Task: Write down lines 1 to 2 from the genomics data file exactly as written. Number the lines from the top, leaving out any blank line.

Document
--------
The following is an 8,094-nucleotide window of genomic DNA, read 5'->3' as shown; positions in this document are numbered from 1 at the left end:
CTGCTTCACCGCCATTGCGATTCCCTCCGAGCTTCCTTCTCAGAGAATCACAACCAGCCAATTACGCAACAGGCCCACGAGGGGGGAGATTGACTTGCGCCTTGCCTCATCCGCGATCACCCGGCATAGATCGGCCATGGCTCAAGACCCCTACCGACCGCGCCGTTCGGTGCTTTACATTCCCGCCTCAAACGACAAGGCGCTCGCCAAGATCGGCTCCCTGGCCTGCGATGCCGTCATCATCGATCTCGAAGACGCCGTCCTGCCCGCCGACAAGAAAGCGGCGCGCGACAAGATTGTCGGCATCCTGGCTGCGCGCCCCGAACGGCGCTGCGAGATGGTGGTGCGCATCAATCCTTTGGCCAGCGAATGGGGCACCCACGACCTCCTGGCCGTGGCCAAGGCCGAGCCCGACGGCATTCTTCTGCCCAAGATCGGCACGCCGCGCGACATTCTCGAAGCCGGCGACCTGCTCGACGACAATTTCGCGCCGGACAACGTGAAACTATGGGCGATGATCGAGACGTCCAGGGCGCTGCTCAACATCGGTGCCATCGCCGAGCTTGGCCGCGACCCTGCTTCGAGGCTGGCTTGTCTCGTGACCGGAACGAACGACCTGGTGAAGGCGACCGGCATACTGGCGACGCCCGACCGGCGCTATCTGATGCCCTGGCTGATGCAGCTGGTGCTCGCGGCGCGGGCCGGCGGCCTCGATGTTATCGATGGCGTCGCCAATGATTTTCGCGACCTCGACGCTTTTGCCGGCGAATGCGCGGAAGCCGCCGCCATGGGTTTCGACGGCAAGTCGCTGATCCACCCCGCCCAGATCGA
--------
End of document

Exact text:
The following is an 8,094-nucleotide window of genomic DNA, read 5'->3' as shown; positions in this document are numbered from 1 at the left end:
CTGCTTCACCGCCATTGCGATTCCCTCCGAGCTTCCTTCTCAGAGAATCACAACCAGCCAATTACGCAACAGGCCCACGAGGGGGGAGATTGACTTGCGCCTTGCCTCATCCGCGATCACCCGGCATAGATCGGCCATGGCTCAAGACCCCTACCGACCGCGCCGTTCGGTGCTTTACATTCCCGCCTCAAACGACAAGGCGCTCGCCAAGATCGGCTCCCTGGCCTGCGATGCCGTCATCATCGATCTCGAAGACGCCGTCCTGCCCGCCGACAAGAAAGCGGCGCGCGACAAGATTGTCGGCATCCTGGCTGCGCGCCCCGAACGGCGCTGCGAGATGGTGGTGCGCATCAATCCTTTGGCCAGCGAATGGGGCACCCACGACCTCCTGGCCGTGGCCAAGGCCGAGCCCGACGGCATTCTTCTGCCCAAGATCGGCACGCCGCGCGACATTCTCGAAGCCGGCGACCTGCTCGACGACAATTTCGCGCCGGACAACGTGAAACTATGGGCGATGATCGAGACGTCCAGGGCGCTGCTCAACATCGGTGCCATCGCCGAGCTTGGCCGCGACCCTGCTTCGAGGCTGGCTTGTCTCGTGACCGGAACGAACGACCTGGTGAAGGCGACCGGCATACTGGCGACGCCCGACCGGCGCTATCTGATGCCCTGGCTGATGCAGCTGGTGCTCGCGGCGCGGGCCGGCGGCCTCGATGTTATCGATGGCGTCGCCAATGATTTTCGCGACCTCGACGCTTTTGCCGGCGAATGCGCGGAAGCCGCCGCCATGGGTTTCGACGGCAAGTCGCTGATCCACCCCGCCCAGATCGA